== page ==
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Longform Grab-Bag - Criminal Justice News

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Criminal Justice News


Posted on: Dec 23, 2020

As the pandemic rages on, we face the harsh reality of winter. Instead of hot cocoa and eggnog with our pals at the ski lodge, we are forced back into our homes with our families/cats. How to cope? How to avoid the frozen fate of Jack Torrance in The Shining? The Criminal Justice Section is here for you with recommendations to get you through the punishing winter.

As 2020 comes to a merciful end, the criminal justice practitioner looks forward with hope in their heart. What could 2021 bring? A return to normalcy? Warm hugs from family and friends? Cool new video games? All that stands between the practitioner and those good things is the gaping maw of a few more months of a raging pandemic. How to pass the time? How about these long articles, books, and podcasts?!

Longform Grab-Bag

  1. “The Chameleon” by David Grann in The New Yorker: The expertly written and absolutely bonkers story of impersonation and stolen identity.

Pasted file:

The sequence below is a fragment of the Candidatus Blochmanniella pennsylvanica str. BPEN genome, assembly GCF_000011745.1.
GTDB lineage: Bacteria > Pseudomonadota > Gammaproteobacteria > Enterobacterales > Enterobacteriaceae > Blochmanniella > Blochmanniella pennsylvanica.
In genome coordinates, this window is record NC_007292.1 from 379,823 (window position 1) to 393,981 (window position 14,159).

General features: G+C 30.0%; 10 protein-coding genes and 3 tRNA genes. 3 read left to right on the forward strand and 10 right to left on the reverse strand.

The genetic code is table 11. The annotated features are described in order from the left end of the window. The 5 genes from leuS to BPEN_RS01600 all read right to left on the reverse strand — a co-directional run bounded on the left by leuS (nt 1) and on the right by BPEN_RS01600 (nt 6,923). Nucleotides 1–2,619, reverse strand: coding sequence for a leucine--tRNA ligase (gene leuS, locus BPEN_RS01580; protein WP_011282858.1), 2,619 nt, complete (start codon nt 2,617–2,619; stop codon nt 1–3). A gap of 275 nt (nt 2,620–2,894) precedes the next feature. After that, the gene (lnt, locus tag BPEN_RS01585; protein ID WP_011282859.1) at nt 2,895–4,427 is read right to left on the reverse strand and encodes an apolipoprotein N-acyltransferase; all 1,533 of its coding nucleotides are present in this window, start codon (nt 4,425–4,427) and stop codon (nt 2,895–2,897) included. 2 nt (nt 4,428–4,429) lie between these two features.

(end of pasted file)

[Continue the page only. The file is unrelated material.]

2. “The Feather Heist” from This American Life: According to the episode’s website, it’s the tale of a “flute player breaks into a British museum and makes off with a million dollars worth of dead birds.” What more do you need?!
  3. “The Incredible True Story of the Collar Bomb Heist” by Rich Schapiro in Wired: One of the weirdest heists of all time, a man walks into a PNC Bank in Western Pennsylvania with a bomb strapped to his neck. It gets weirder from there.
  4. The Devil in the White City: Murder, Magic, and Madness at the Fair That Changed America by Erik Larson: Telling the parallel stories of the 1893 World’s Fair and the serial killer who stalked it, after reading this classic you won’t look at Chicago in the same way again.
  5. I’ll Be Gone in the Dark: One Woman’s Obsessive Search for the Golden State Killer by Michelle McNamara: Focusing on one of the most infamous criminals of the twentieth century, this book is exhaustively researched, compellingly written, and fascinating in its conclusions.

If you would like to submit content or write an article for the Criminal Justice Section, please email Kara Sikorski at ksikorski@indybar.org.

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